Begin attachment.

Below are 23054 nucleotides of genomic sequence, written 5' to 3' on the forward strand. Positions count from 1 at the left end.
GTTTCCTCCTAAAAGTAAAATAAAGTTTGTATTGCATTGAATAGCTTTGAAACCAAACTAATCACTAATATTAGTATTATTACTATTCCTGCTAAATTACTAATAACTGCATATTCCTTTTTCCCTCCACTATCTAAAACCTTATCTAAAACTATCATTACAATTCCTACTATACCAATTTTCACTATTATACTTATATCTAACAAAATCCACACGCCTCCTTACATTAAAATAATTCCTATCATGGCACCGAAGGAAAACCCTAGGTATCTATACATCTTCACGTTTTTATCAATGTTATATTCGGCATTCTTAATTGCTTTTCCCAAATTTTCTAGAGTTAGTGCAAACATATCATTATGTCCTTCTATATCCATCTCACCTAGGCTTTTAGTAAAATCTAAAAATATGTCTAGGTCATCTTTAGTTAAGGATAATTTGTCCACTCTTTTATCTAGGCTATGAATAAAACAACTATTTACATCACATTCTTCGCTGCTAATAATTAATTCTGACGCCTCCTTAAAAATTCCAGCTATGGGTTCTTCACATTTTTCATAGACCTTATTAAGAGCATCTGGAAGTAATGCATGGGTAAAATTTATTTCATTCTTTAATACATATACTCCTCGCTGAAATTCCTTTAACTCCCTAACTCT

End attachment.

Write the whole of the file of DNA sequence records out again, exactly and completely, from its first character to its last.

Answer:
Below are 23054 nucleotides of genomic sequence, written 5' to 3' on the forward strand. Positions count from 1 at the left end.
GTTTCCTCCTAAAAGTAAAATAAAGTTTGTATTGCATTGAATAGCTTTGAAACCAAACTAATCACTAATATTAGTATTATTACTATTCCTGCTAAATTACTAATAACTGCATATTCCTTTTTCCCTCCACTATCTAAAACCTTATCTAAAACTATCATTACAATTCCTACTATACCAATTTTCACTATTATACTTATATCTAACAAAATCCACACGCCTCCTTACATTAAAATAATTCCTATCATGGCACCGAAGGAAAACCCTAGGTATCTATACATCTTCACGTTTTTATCAATGTTATATTCGGCATTCTTAATTGCTTTTCCCAAATTTTCTAGAGTTAGTGCAAACATATCATTATGTCCTTCTATATCCATCTCACCTAGGCTTTTAGTAAAATCTAAAAATATGTCTAGGTCATCTTTAGTTAAGGATAATTTGTCCACTCTTTTATCTAGGCTATGAATAAAACAACTATTTACATCACATTCTTCGCTGCTAATAATTAATTCTGACGCCTCCTTAAAAATTCCAGCTATGGGTTCTTCACATTTTTCATAGACCTTATTAAGAGCATCTGGAAGTAATGCATGGGTAAAATTTATTTCATTCTTTAATACATATACTCCTCGCTGAAATTCCTTTAACTCCCTAACTCT